Interests for everyone
I’d imagine that most people have interests even if they don’t specifically call them this. We could refer to them as hobbies, past-times, likes, passions and so on. Some might be fleeting or come and go at different life stages, while other interests could last throughout our lives. There are so many different types and combinations of interests, all contributing to our uniqueness. Through the Age Life Balance blog we’ll focus on those that are popular or become more relevant as we age. One way of classifying these could be as outdoor, indoor and personal developmental interests: there could naturally be overlaps between them. Given the unpredictable nature of the weather sometimes, it’s probably a good idea to have some of each to enjoy in all seasons.
Outdoor interests could include activities such as walking, football, cycling, swimming, golf, tennis or fishing, and are often a continuation from earlier in life. However, sometimes these may only become accessible with increased leisure time or disposable income. Most activities can probably be started at any age, given the right resources, some coordination and most of your faculties. With a mixing of social groups, they sometimes also build or enhance relationships between different generations.
Enjoyment of the outdoors can be something in most people’s reach and can be performed or initiated at any age. People of all ages can enjoy running, hiking, gentle walks or if mobility is an issue, being taken out in a wheelchair. These pastimes could be intertwined with other activities that aren’t as physical such as dog walking, birdwatching, or discovering new places. The time spent on supporting a charity can also be very rewarding.
Many of these outdoor activities can be done with others – helping to enhance social interaction and building bonds – as well as combatting loneliness, enhancing mindfulness, and reducing stress.
Some indoor activities we adopt as younger adults (or even as children) while some activities we take up later in life. We can often feel compelled to learn a new skill, fill time voids (like the word pastime suggests) or to join a club to make new friends. Some popular activities include arts and crafts, performing arts, cooking and baking, making or listening to music, playing games, reading, historic research and photography, the list is endless. Many of these activities can be enjoyed alone, often in the comfort of your own home, whereas others can be performed in groups or as part of a community. Communities are important to tap into for support, ideas or simply as a witness to your own progress.
Another category we will explore is personal development. They say you can’t teach an old dog new tricks, but I believe this is more mindset than age related. Whether learning something completely new, improving existing knowledge or revisiting an old skill, all are possibilities. Your challenge could be a mental one, such as learning some phrases in a new language before a holiday, reading a historical account or novel, or doing a daily crossword or even just a Sudoku puzzle. Alternatively, it could be a physical self-challenge, such as trying a new activity, bettering previous sporting records or simply walking a bit further every day. You could also aim to keep pace with technological changes, current affairs, topical subjects or celebrity news, so you can maintain an active mind or keep up in social interactions.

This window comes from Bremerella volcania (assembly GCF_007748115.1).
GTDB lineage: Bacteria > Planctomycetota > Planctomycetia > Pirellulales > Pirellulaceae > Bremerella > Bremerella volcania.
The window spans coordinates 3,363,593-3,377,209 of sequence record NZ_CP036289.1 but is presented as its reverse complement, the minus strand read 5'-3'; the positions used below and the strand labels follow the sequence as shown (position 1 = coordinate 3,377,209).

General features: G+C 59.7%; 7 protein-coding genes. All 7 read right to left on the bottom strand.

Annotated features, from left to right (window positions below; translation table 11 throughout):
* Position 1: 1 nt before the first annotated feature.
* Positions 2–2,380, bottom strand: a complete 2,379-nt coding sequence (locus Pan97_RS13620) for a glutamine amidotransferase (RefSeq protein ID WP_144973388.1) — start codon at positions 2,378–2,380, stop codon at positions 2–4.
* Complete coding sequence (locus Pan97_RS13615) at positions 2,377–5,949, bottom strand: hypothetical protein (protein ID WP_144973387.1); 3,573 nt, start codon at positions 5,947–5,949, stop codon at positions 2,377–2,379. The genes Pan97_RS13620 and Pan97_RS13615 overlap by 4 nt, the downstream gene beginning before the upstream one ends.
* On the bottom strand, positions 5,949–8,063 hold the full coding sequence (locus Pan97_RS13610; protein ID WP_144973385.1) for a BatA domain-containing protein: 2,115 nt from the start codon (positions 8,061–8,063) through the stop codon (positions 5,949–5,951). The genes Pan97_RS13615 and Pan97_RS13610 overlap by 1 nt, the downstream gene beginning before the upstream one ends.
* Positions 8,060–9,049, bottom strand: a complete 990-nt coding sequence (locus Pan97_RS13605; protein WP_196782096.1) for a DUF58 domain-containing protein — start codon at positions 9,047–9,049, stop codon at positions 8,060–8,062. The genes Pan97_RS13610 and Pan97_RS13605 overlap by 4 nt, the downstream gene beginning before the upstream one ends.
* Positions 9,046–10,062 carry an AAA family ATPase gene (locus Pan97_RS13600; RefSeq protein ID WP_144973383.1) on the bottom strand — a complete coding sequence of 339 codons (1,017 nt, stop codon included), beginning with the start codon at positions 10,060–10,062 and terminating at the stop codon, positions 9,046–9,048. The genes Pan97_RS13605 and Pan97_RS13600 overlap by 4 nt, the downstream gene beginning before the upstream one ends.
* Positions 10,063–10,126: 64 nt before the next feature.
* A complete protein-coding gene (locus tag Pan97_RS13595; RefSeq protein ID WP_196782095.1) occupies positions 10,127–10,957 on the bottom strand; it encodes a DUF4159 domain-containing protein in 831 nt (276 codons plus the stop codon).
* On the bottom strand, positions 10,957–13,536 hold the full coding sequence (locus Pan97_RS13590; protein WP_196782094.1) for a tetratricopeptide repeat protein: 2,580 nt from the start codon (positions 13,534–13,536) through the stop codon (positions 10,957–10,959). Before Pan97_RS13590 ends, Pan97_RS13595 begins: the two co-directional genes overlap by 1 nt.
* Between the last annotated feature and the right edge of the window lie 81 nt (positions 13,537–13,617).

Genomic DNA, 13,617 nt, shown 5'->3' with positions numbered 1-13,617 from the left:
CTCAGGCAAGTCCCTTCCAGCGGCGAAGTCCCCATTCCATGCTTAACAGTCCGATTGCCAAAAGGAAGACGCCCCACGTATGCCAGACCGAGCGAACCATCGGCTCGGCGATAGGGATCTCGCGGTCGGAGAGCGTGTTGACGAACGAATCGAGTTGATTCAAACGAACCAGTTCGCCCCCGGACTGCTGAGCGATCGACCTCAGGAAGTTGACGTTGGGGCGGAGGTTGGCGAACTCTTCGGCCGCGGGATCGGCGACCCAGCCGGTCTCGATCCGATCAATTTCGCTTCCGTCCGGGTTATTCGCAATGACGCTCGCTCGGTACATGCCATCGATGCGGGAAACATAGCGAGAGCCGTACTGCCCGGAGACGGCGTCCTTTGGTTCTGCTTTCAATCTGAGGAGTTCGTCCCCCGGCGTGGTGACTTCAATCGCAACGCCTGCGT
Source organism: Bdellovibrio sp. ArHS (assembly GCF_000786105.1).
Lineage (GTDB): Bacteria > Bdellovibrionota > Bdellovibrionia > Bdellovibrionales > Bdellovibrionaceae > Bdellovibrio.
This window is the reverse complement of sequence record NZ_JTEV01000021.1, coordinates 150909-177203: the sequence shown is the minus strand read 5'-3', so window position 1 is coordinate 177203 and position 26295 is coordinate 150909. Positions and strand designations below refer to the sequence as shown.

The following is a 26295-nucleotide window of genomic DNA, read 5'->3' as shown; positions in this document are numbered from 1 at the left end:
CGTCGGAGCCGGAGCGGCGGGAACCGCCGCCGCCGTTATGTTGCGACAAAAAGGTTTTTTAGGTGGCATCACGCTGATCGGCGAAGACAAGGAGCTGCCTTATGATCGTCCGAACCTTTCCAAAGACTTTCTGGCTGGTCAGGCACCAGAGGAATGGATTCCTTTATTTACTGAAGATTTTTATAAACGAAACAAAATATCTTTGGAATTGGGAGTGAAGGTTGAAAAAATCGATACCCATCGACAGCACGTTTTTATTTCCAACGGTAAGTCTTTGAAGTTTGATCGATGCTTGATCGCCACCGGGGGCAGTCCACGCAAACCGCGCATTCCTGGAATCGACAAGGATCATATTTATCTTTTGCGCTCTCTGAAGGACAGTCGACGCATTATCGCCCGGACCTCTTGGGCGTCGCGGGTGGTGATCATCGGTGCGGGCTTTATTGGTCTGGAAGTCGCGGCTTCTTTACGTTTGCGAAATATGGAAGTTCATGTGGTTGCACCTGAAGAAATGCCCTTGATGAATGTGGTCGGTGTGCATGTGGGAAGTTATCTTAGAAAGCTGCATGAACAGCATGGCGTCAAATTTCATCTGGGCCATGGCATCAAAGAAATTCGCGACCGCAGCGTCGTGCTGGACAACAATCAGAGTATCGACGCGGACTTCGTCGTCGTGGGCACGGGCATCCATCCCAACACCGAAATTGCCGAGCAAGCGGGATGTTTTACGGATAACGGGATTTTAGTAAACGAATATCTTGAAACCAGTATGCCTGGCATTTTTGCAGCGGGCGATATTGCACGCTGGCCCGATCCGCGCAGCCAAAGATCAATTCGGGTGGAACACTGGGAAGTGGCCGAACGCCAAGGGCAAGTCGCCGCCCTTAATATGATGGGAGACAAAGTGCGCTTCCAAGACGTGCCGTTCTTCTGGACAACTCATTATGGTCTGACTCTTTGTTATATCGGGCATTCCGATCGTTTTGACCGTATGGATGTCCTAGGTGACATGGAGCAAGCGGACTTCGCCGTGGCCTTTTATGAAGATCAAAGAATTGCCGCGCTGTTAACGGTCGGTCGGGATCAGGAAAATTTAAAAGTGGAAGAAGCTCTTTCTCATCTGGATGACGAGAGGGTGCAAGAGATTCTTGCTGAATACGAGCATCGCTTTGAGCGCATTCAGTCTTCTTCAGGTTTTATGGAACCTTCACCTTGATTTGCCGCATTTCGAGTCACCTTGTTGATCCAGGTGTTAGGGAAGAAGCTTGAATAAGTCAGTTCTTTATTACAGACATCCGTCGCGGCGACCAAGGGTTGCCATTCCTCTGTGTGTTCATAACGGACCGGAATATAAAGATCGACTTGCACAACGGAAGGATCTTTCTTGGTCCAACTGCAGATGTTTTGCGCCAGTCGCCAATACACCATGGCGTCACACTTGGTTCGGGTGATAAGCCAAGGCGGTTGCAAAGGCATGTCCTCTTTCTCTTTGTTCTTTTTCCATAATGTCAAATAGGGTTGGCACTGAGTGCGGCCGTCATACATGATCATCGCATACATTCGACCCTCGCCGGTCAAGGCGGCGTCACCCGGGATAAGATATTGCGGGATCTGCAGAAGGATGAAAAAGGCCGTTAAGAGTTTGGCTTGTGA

Interests with benefits
As I mentioned in the Mind intro, you will probably have skills to share that could benefit others. The possibilities are wide-ranging, but classic examples include gardening, cooking, knitting, sports coaching, acting as a governor or treasurer or using other skills acquired from your interests or working life. Benefits to others include getting some free advice or a service from you. One big word of warning if you are going to offer your advice though: this needs to be perceived as helpful and valuable to others and not as interference or domineering! Ensure that the intention is well understood by all parties upfront and that communication remains open throughout. If it doesn’t work out, try not to not take it personally – maybe they just weren’t ready for you or it – there may be others that are! Be ready for a polite rejection.
Whatever your interests, there are likely to be benefits that you can reap in terms of strength, flexibility, cognitive powers, memory recall, social reaction, maintaining skills or knowledge current, social interaction and having a sensing of purpose – all of which contribute to successful ageing. Unless you spend all day everyday sat in a chair, watching TV! I appreciate there may be times when this is all you can do e.g. due to sickness, injury, or recovery. If this is the case, the you could watch some of amazing educational documentaries, read a book or listen to an audio-book as alternatives.
We all acknowledge that not all activities will be of interest or accessible to all – for reasons of time, cost, physical disability, or availability. However, there are enough resources available on the internet to inspire us to find something suitable and accessible. Some interests and activities will require special tools or equipment (and maybe specialist skills or advice to get you started) while others will be able to be picked up from scratch, or from your past, with little effort. I challenge you all to think about your interests today and do something different this year – who knows where this could lead!
Thank you for reading. For more interesting articles, visit my blog at www.agelifebalance.com to learn more.